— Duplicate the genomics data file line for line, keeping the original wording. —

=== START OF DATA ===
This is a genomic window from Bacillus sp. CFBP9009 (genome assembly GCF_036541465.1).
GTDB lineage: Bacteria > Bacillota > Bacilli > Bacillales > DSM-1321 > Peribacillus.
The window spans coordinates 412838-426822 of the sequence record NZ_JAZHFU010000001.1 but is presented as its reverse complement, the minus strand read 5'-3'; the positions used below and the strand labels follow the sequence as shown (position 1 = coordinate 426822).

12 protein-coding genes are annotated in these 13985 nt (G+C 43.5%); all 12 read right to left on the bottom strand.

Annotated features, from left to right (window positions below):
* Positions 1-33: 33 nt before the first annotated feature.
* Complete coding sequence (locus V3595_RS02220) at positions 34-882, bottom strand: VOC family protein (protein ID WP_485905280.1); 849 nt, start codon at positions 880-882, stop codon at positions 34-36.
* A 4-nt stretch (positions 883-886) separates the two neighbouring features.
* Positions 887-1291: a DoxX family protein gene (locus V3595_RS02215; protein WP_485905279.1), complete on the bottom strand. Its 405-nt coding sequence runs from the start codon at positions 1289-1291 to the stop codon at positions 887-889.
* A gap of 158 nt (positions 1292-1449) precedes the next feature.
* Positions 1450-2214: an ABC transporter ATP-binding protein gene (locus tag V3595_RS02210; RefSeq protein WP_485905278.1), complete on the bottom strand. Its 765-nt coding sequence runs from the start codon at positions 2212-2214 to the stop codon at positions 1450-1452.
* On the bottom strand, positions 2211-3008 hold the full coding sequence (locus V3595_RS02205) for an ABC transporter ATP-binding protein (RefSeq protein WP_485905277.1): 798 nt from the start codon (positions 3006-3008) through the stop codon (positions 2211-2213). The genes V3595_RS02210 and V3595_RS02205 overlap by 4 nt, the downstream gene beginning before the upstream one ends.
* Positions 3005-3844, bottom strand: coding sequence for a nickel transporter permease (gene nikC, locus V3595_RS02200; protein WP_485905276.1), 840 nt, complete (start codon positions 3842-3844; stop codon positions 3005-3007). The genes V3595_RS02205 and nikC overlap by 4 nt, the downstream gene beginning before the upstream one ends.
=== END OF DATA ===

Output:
This is a genomic window from Bacillus sp. CFBP9009 (genome assembly GCF_036541465.1).
GTDB lineage: Bacteria > Bacillota > Bacilli > Bacillales > DSM-1321 > Peribacillus.
The window spans coordinates 412838-426822 of the sequence record NZ_JAZHFU010000001.1 but is presented as its reverse complement, the minus strand read 5'-3'; the positions used below and the strand labels follow the sequence as shown (position 1 = coordinate 426822).

12 protein-coding genes are annotated in these 13985 nt (G+C 43.5%); all 12 read right to left on the bottom strand.

Annotated features, from left to right (window positions below):
* Positions 1-33: 33 nt before the first annotated feature.
* Complete coding sequence (locus V3595_RS02220) at positions 34-882, bottom strand: VOC family protein (protein ID WP_485905280.1); 849 nt, start codon at positions 880-882, stop codon at positions 34-36.
* A 4-nt stretch (positions 883-886) separates the two neighbouring features.
* Positions 887-1291: a DoxX family protein gene (locus V3595_RS02215; protein WP_485905279.1), complete on the bottom strand. Its 405-nt coding sequence runs from the start codon at positions 1289-1291 to the stop codon at positions 887-889.
* A gap of 158 nt (positions 1292-1449) precedes the next feature.
* Positions 1450-2214: an ABC transporter ATP-binding protein gene (locus tag V3595_RS02210; RefSeq protein WP_485905278.1), complete on the bottom strand. Its 765-nt coding sequence runs from the start codon at positions 2212-2214 to the stop codon at positions 1450-1452.
* On the bottom strand, positions 2211-3008 hold the full coding sequence (locus V3595_RS02205) for an ABC transporter ATP-binding protein (RefSeq protein WP_485905277.1): 798 nt from the start codon (positions 3006-3008) through the stop codon (positions 2211-2213). The genes V3595_RS02210 and V3595_RS02205 overlap by 4 nt, the downstream gene beginning before the upstream one ends.
* Positions 3005-3844, bottom strand: coding sequence for a nickel transporter permease (gene nikC, locus V3595_RS02200; protein WP_485905276.1), 840 nt, complete (start codon positions 3842-3844; stop codon positions 3005-3007). The genes V3595_RS02205 and nikC overlap by 4 nt, the downstream gene beginning before the upstream one ends.